Antagonistic Role of Aqueous Complexation in the Solvent Extraction and Separation of Rare Earth Ions

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ACS Central Science





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Solvent extraction is used widely for chemical separations and environmental remediation. Although the kinetics and efficiency of this process rely upon the formation of ion-extractant complexes, it has proven challenging to identify the location of ion-extractant complexation within the solution and its impact on the separation. Here, we use tensiometry and X-ray scattering to characterize the surface of aqueous solutions of lanthanide chlorides and the water-soluble extractant bis(2-ethylhexyl) phosphoric acid (HDEHP), in the absence of a coexisting organic solvent. These studies restrict ion-extractant interactions to the aqueous phase and its liquid-vapor interface, allowing us to explore the consequences that one or the other is the location of ion-extractant complexation. Unexpectedly, we find that light lanthanides preferentially occupy the liquid-vapor interface. This contradicts our expectation that heavy lanthanides should have a higher interfacial density since they are preferentially extracted by HDEHP in solvent extraction processes. These results reveal the antagonistic role played by ion-extractant complexation within the aqueous phase and clarify the advantages of complexation at the interface. Extractants in common use are often soluble in water, in addition to their organic phase solubility, and similar effects to those described here are expected to be relevant to a variety of separations processes.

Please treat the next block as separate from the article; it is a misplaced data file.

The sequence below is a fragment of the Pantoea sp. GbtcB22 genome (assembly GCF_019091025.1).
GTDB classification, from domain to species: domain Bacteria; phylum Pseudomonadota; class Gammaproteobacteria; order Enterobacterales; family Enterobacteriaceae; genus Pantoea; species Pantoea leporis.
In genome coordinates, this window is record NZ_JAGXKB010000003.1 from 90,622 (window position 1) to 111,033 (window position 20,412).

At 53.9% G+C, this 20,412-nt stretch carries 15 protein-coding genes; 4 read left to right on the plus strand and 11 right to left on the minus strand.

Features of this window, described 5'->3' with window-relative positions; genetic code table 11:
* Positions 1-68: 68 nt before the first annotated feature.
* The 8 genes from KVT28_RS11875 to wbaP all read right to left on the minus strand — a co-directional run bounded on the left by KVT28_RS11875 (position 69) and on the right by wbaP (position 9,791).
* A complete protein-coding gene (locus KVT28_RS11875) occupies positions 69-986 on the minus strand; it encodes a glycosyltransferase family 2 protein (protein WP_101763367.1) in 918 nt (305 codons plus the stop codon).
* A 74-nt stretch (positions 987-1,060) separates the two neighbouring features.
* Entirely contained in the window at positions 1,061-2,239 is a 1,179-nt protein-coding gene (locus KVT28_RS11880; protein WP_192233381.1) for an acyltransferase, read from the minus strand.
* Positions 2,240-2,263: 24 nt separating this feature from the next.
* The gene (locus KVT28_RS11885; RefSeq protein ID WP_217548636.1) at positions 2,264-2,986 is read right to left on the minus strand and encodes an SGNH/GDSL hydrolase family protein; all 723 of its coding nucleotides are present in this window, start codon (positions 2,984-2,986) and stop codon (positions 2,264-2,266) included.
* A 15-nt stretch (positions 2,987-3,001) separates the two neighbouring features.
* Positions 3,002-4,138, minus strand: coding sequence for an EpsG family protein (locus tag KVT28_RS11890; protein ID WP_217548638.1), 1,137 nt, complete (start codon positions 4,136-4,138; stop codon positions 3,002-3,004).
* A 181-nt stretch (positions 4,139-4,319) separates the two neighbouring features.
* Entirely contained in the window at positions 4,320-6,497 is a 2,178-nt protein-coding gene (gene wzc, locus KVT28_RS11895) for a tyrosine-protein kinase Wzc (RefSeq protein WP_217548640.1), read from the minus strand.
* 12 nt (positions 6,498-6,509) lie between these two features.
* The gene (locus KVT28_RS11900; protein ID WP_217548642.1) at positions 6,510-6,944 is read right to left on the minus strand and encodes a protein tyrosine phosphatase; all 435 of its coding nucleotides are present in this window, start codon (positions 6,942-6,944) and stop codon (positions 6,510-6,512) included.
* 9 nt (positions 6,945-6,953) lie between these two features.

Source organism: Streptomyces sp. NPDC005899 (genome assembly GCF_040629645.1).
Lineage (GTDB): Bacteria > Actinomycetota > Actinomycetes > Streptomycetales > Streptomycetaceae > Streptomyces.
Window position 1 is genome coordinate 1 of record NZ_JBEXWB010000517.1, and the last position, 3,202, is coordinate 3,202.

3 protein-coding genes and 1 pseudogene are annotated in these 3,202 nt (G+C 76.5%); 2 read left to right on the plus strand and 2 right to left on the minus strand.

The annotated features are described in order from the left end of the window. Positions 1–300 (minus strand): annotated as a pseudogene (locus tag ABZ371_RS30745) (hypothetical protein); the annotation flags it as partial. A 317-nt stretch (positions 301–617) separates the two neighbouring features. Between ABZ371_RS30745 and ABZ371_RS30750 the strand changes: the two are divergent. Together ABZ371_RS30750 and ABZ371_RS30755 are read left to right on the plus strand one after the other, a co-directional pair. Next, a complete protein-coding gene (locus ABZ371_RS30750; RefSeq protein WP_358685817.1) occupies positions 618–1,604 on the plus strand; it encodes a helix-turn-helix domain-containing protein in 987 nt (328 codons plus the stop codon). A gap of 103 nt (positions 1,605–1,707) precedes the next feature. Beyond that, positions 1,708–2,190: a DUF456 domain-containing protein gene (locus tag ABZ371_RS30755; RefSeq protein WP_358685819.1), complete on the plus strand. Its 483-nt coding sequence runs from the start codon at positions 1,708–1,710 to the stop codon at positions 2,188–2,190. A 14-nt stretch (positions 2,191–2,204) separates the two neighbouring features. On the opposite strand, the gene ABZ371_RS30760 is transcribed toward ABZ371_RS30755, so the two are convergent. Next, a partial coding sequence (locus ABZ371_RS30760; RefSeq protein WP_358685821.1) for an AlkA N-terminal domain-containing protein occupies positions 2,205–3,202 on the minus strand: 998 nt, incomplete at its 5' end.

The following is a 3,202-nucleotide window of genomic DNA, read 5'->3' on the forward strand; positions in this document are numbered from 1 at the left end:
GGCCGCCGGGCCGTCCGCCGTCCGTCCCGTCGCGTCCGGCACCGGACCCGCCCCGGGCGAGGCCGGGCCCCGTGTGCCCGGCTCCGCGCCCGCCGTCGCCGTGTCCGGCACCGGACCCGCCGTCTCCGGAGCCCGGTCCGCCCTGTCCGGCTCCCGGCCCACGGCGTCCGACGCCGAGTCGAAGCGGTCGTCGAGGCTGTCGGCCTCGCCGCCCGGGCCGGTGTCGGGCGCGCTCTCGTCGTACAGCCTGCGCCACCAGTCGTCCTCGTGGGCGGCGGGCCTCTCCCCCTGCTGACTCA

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Rare earth ions


Earth Sciences | Hormones, Hormone Substitutes, and Hormone Antagonists

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